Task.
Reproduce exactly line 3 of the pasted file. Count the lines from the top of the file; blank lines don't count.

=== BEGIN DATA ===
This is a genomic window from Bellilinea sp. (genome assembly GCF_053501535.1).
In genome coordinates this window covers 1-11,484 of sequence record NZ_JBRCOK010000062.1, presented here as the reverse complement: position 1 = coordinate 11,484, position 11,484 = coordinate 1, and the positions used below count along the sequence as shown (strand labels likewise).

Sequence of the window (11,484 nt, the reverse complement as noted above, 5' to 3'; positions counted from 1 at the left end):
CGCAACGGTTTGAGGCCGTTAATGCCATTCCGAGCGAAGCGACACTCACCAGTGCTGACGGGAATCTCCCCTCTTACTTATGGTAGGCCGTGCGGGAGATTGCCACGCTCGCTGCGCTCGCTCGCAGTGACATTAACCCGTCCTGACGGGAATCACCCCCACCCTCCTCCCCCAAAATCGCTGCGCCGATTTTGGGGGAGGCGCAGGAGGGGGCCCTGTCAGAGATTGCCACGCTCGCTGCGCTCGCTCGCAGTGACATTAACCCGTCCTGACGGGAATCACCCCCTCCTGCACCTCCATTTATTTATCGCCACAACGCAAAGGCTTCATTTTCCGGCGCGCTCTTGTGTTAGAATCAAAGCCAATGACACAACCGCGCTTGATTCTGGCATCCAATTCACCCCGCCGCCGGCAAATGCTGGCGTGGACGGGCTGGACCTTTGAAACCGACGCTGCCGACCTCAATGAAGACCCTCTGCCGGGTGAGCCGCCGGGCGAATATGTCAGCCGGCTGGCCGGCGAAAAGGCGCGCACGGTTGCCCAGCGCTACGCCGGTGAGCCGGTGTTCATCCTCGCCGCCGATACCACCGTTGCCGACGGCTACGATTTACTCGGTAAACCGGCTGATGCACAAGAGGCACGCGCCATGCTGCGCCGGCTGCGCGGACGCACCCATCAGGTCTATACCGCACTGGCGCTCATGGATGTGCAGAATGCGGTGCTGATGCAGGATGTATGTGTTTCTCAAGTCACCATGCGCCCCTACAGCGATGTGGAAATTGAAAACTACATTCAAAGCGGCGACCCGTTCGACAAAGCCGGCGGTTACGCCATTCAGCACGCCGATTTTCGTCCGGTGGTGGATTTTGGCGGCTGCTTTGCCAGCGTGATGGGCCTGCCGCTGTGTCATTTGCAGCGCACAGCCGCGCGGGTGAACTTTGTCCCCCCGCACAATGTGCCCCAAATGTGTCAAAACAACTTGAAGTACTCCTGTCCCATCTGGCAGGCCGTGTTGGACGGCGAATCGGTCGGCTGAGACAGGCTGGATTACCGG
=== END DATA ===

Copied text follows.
Sequence of the window (11,484 nt, the reverse complement as noted above, 5' to 3'; positions counted from 1 at the left end):